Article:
The limitation on the amount of Woodrum appropriation available made it doubly difficult for Woodrum bills to be passed.  Even the minimum impact of $50,000 (a small amount in terms of the overall budget) could doom a bill.  When a Woodrum impact was assigned to a bill, it was not uncommon for a patron to ask Sentencing Commission staff what changes to the bill could be made to reduce or eliminate the fiscal impact.  Because the fiscal impact was predicated on the bill resulting in more people being confined in prison, eliminating the impact would necessitate changing the bill so additional people did not go to prison.  An unasked question:  If the bill is not going to have an impact on criminal sentences, why introduce it?

There are currently no comments highlighted.

11 responses to “Prison Space Fiscal Impacts

  1. The late Clifton A. “Chip” Woodrum, Jr. devised this ingenious process to kill crime bills without risking being tagged “soft on crime”. They usually needed killing, and it gave the patrons a way out, too. But the real purpose was to make it harder to put more people in jail, or put them in jail for longer periods. I do think it started to dampen down the numbers of such bills.

  2. So, George Allen was 1994, after 1993 with his “tough on crime” measures. Was he required to do the “Woodrum” treatment also for his bills?

    • The crush of silly crime bills (and some serious ones defense lawyers hated) was very bipartisan. Allen never had the pleasure of working with GOP majorities in either body, so anything he did — including parole reform, truth in sentencing — was very bipartisan. Partisan hacks ignore that, so I’m happy to remind….Parole reform and truth in sentencing actually didn’t add to time served in many cases.

      • Perhaps but the end result was the prisons were overfilled and more had to be built – no?

        That HAD to impact the budget – not only new prisons but the continuing cost to staff them.

    • Yes, the Woodrum requirements applied to parole abolition, as well as other crime-related bills introduced during those years. See HB 5001 ( and HB 5002 ( of the 1994 Special Session II.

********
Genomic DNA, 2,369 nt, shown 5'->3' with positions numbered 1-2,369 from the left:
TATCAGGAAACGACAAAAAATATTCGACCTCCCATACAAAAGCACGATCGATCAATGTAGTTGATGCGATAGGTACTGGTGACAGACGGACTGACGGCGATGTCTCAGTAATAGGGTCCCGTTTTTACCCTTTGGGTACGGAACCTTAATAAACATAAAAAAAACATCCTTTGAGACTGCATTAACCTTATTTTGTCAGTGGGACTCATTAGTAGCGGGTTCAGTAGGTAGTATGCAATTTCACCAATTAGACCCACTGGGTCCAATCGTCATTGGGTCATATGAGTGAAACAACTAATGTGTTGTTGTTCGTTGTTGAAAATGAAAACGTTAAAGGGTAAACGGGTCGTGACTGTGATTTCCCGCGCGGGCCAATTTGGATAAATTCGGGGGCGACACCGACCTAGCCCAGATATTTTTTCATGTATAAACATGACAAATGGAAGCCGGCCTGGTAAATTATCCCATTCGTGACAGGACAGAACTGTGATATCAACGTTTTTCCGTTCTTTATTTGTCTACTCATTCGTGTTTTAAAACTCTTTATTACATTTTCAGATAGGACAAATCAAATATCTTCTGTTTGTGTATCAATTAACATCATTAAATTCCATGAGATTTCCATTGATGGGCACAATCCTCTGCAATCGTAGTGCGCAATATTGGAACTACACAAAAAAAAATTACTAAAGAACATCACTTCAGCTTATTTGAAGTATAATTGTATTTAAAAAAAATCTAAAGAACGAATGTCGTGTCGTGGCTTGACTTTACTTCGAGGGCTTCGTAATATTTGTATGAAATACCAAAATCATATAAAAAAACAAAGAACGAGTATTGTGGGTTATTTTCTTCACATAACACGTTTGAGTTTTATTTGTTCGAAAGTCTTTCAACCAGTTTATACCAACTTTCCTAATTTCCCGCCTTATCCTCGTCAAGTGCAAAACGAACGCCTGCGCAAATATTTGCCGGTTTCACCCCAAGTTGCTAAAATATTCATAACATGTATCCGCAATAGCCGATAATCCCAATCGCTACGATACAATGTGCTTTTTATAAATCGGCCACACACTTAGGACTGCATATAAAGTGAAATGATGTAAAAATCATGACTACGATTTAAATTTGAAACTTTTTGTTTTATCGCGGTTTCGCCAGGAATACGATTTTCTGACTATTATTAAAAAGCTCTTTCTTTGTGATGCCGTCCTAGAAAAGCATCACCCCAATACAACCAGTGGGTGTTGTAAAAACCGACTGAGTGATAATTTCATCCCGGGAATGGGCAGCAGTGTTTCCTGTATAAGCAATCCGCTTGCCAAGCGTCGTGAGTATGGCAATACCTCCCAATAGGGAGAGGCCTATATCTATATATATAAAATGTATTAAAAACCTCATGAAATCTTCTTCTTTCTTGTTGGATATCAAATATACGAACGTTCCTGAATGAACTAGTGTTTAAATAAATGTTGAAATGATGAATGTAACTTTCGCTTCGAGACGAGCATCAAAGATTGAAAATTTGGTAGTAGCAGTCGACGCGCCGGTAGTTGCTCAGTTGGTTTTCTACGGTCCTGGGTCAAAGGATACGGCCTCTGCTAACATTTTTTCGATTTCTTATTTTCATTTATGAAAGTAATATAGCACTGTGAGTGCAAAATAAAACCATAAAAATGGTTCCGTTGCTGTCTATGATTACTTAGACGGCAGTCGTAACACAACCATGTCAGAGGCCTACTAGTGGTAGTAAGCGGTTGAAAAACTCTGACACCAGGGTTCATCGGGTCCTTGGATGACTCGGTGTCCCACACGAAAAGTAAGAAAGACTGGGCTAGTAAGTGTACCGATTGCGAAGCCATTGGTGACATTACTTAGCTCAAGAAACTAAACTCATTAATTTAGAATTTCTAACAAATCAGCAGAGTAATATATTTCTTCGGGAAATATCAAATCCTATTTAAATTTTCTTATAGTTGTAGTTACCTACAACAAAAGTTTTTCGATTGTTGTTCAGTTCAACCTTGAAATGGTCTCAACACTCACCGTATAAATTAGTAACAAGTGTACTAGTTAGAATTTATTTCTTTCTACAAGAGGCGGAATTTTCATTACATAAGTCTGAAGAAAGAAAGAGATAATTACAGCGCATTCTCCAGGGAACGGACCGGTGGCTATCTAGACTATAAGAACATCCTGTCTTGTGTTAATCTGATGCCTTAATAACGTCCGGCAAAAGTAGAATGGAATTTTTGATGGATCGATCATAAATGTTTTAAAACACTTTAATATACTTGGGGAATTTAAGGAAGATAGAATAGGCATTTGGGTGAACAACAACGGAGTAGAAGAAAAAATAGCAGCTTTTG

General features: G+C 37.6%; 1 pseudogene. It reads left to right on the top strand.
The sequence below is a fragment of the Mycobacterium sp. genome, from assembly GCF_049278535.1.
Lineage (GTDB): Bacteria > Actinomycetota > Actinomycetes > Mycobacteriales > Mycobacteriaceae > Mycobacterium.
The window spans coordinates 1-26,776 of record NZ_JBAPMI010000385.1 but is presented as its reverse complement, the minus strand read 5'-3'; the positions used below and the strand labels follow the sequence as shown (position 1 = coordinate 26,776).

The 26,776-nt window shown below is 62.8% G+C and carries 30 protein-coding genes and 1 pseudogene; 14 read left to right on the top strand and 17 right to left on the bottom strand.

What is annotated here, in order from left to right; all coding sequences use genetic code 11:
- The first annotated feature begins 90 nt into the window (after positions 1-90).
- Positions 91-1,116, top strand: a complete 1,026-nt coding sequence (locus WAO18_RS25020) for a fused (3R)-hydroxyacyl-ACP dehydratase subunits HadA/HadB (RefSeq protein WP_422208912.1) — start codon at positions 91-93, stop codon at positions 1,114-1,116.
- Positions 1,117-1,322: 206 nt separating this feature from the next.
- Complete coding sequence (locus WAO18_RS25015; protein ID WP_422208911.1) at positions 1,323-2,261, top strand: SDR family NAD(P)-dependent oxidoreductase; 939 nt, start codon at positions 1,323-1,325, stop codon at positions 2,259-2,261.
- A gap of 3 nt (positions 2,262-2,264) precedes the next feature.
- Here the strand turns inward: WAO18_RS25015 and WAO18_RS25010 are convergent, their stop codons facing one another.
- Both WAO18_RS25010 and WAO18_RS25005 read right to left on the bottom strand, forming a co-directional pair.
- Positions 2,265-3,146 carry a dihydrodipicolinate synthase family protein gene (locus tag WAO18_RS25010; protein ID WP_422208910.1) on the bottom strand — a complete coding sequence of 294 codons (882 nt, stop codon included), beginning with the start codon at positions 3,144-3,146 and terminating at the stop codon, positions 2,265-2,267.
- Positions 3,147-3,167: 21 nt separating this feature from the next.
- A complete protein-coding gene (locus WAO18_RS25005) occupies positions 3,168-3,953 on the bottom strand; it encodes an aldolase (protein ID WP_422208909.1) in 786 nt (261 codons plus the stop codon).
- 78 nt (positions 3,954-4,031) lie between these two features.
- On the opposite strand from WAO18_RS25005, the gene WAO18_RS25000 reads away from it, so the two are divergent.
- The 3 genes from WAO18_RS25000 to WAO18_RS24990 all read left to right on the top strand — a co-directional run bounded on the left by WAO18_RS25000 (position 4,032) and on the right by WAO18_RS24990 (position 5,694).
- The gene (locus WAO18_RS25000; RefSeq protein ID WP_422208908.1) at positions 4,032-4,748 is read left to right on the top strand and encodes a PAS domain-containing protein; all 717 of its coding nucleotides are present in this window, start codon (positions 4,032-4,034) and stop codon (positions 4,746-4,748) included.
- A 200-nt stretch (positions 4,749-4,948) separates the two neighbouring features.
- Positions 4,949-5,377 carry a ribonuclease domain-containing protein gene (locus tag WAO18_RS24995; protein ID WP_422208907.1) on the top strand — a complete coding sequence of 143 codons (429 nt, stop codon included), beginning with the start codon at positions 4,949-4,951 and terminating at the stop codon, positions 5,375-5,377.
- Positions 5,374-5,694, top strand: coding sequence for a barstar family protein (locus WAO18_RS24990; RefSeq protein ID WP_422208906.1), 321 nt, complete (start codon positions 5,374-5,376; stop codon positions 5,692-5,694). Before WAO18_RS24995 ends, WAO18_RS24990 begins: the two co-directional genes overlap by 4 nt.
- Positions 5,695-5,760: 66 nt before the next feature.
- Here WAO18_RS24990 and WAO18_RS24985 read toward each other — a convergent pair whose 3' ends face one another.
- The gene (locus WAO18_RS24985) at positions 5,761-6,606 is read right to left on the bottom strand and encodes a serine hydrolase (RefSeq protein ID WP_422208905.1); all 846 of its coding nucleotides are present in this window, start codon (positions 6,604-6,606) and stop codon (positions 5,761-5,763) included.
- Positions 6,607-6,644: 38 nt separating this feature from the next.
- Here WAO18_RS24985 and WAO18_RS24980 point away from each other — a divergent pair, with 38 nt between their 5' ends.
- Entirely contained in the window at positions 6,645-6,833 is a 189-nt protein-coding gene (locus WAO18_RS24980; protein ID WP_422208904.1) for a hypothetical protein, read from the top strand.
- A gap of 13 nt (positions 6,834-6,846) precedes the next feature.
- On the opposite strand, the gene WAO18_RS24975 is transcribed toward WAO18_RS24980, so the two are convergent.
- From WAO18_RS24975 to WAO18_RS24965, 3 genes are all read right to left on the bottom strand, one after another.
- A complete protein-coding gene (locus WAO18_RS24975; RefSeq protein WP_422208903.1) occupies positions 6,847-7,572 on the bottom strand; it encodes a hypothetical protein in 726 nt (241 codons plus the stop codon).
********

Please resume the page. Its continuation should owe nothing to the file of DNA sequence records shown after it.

• I thought that a lot of things had to have FIS not just prisons. How is this aspect different?

        • All bills that have fiscal implications eventually have a FIS. The Woodrum is different in several ways: it is required by Code (there is no Code requirement for most FIS); the fiscal impact is printed on the actual bill (no other bill has the fiscal impact printed on the bill itself); the FIS is prepared by the Sentencing Commission, using actual sentencing and crime data (DPB prepares most FIS, using its own knowledge of agencies and information provided by them); there is a statutory requirement that an appropriation be provided for the Woodrum impact (the GA can ignore the FIS for other bills and not provide an appropriation to cover their impact). Another major difference is that, because the Woodrum impact must be printed on the bill, the Sentencing Commission gets to start preparing its FIS when the bill request is initially received by Legislative Services. When the bill is introduced, the Sentencing Commission FIS is in the computer system and the impact is incorporated into the bill upon printing and the FIS report is available immediately in the Legislative Information System. For other bills, DPB must wait until a bill is actually introduced and then start preparing the FIS. The result is that, for a Woodrum bill, the GA knows right away what the fiscal impact is. For other bills, there is usually a delay and the GA charges ahead without knowing what the fiscal impact may be.

  3. Dick, Thanks again for an informative primer on General Assembly legislating and budgeting…

    The Woodrum bill requirement to disclose fiscal impacts makes sense. I don’t see that Virginia’s criminal justice system is any the worse off for it — Virginia has the 4th lowest violent crime rate in the country (the lowest outside of New England), and the prison system has one of the lowest recidivism rates. As Steve notes above, the Woodrum requirement has probably stifled a lot of “tough on crime” bills that needed killing.

  4. Does the law work in reverse? If a law will decrease the prison population, are funds withdrawn from the prison-support fund?

    • I would HOPE that on the operating side (not capital) that Corrections receives funding on a per inmate basis – like schools do for kids.

      If not, I might be with Fred….

      • First of all, the Woodrum process does not operate in reverse. If a bill would reduce the number of offenders in prison, funding is not taken from DOC.

        Second, the funding for DOC is not generally on a per inmate basis. The basis for funding is the total cost of operating prisons. The cost of operating a prison with the capacity of housing 1,200 inmates will be largely the same whether the average daily number of inmates is 1,100 or 1,185. There are some exceptions, however, especially in those instances in which DOC contracts out services. In those cases, the funding is based on the annual average number of inmates.

Leave a Reply